Georgia’s hospitals on the whole are doing better than the national standard at preventing certain infections patients get from being in the hospital, but seven of the state’s medical centers aren’t keeping up with their peers.
New federal data measures potentially deadly central-line infections in intensive-care units. Central lines are tubes implanted in the chest to deliver medicine. The worst scores are at Phoebe Putney Memorial Hospital in Albany and Southeast Georgia Health System’s Brunswick campus. University Hospital in Augusta also scored slightly worse than similar facilities. The other four hospitals with high scores are in metro Atlanta.
However, Southeast Georgia Health System’s infection control chief said the data is only for the first quarter of 2011 and that’s not long enough.
“When you’re taking a snapshot of a three-month period, that’s generally not how we like to look at things in infection control,” said Dr. Steven Mosher. “We generally look at longer periods and time and trending, so I take such a short timeframe with a grain of salt generally.”
Mosher said the hospital’s infection rates before and after that period are close to the statewide score. Still, he said it’s good to track these kinds of deadly infections because it gets the whole hospital staff involved in trying to stop them.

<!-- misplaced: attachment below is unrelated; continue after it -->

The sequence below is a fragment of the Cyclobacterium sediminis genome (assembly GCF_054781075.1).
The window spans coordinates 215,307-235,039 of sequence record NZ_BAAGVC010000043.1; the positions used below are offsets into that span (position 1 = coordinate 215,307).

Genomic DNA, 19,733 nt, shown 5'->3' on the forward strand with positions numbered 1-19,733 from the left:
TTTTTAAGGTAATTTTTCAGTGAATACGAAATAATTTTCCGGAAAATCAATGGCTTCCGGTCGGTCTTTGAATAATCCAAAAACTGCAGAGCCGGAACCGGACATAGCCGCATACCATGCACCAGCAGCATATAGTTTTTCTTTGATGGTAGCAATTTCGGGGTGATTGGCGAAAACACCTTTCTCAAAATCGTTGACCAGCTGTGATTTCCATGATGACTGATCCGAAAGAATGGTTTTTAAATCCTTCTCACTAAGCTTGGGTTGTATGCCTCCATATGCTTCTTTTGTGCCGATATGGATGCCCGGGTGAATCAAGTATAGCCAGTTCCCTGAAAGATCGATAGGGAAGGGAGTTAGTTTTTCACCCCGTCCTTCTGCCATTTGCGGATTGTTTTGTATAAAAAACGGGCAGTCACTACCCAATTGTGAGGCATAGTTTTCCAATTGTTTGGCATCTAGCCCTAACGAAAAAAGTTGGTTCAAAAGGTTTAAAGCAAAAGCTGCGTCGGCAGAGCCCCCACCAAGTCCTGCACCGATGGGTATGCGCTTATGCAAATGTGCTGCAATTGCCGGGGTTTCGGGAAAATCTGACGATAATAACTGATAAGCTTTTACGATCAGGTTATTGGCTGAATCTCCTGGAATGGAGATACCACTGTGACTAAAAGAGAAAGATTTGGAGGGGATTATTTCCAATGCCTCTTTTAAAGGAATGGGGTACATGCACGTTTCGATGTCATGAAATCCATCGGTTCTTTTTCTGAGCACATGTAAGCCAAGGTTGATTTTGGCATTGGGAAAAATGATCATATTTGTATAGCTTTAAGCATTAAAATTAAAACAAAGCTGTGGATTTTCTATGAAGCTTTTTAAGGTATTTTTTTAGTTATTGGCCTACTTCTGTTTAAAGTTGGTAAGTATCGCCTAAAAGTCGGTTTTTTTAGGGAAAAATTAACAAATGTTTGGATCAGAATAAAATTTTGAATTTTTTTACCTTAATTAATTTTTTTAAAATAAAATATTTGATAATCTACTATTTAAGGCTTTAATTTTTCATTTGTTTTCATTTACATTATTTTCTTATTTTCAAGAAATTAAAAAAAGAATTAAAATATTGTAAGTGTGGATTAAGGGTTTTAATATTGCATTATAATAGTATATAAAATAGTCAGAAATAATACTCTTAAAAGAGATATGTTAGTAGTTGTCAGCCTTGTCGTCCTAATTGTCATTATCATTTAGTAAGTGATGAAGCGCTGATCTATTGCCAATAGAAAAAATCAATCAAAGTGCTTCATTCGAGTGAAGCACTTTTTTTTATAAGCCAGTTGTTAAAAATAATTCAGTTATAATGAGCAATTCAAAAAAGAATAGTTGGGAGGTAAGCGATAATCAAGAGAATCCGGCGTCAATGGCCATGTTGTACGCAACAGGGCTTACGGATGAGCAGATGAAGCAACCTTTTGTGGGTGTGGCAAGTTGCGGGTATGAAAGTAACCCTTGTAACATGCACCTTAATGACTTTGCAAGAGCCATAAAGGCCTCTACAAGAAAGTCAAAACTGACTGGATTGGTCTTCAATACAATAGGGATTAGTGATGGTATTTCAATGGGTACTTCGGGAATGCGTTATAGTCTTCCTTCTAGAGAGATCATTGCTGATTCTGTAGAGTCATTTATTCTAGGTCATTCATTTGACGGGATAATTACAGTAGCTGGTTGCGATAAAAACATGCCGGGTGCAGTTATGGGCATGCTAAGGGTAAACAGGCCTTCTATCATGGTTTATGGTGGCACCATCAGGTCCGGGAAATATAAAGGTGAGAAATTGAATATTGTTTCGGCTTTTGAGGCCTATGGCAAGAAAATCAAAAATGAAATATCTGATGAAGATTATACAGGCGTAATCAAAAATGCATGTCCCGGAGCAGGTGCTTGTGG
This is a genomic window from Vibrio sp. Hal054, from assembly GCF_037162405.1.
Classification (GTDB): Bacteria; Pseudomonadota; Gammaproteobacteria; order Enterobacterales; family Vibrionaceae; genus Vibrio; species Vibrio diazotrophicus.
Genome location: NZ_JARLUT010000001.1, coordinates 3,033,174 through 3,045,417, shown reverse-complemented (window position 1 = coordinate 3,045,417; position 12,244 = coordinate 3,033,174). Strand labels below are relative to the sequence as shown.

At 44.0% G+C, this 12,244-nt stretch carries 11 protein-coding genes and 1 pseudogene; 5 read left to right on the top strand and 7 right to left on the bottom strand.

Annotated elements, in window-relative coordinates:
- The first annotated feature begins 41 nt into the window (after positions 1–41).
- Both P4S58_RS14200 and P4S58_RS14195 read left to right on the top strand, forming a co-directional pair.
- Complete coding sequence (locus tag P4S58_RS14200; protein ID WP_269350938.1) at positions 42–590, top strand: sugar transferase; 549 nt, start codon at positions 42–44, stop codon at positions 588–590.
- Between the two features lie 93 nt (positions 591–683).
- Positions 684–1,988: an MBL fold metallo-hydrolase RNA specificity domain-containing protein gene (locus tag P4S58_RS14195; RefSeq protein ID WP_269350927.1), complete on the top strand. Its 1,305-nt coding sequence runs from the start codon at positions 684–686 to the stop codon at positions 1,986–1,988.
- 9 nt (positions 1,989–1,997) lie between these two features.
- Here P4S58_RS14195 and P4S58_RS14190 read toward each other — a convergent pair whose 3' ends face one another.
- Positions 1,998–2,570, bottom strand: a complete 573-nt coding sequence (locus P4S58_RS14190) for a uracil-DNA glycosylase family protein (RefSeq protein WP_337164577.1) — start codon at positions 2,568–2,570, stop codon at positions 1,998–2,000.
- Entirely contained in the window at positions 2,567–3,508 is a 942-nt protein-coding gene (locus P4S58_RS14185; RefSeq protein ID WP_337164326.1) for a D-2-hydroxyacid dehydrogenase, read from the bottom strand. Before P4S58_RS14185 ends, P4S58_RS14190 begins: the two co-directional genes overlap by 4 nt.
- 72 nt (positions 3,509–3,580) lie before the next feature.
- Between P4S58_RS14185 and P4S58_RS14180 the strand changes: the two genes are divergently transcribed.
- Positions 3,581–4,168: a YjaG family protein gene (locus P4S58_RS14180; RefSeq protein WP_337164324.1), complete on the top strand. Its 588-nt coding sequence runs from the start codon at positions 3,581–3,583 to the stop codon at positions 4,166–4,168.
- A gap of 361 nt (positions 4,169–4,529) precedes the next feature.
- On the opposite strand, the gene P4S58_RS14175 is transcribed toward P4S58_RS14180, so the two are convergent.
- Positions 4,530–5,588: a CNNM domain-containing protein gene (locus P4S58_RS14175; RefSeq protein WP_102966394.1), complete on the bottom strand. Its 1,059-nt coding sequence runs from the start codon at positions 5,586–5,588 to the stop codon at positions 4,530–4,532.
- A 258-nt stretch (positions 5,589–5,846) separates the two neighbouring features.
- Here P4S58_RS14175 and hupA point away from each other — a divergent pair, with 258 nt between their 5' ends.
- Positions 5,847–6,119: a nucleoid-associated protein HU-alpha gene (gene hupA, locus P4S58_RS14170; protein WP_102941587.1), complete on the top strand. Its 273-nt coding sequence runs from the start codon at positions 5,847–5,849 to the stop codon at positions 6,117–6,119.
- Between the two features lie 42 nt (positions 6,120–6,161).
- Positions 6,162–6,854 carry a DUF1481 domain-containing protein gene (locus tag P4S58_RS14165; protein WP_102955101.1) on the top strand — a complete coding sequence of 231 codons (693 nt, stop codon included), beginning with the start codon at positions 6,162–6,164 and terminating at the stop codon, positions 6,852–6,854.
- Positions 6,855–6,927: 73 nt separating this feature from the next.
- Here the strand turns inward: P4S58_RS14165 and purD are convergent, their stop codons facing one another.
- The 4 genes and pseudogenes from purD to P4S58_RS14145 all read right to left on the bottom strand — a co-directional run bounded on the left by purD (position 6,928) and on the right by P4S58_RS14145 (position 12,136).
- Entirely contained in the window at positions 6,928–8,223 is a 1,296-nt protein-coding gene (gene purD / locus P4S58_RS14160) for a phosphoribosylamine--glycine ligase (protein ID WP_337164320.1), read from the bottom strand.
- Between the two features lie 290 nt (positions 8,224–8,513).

Vi Naylor, executive vice president of the Georgia Hospital Association, said the key for consumers is not to focus on numbers like these, but to ask questions.
“When you go in the hospital, ask what is being done to prevent an infection,” Naylor said. “That’s what I want to know because it doesn’t matter how much you do, how good you’re at it, there are going to be cases when the patient gets an infection.”
Officials at Augusta’s University Hospital said their higher score in part reflects a sicker patient population.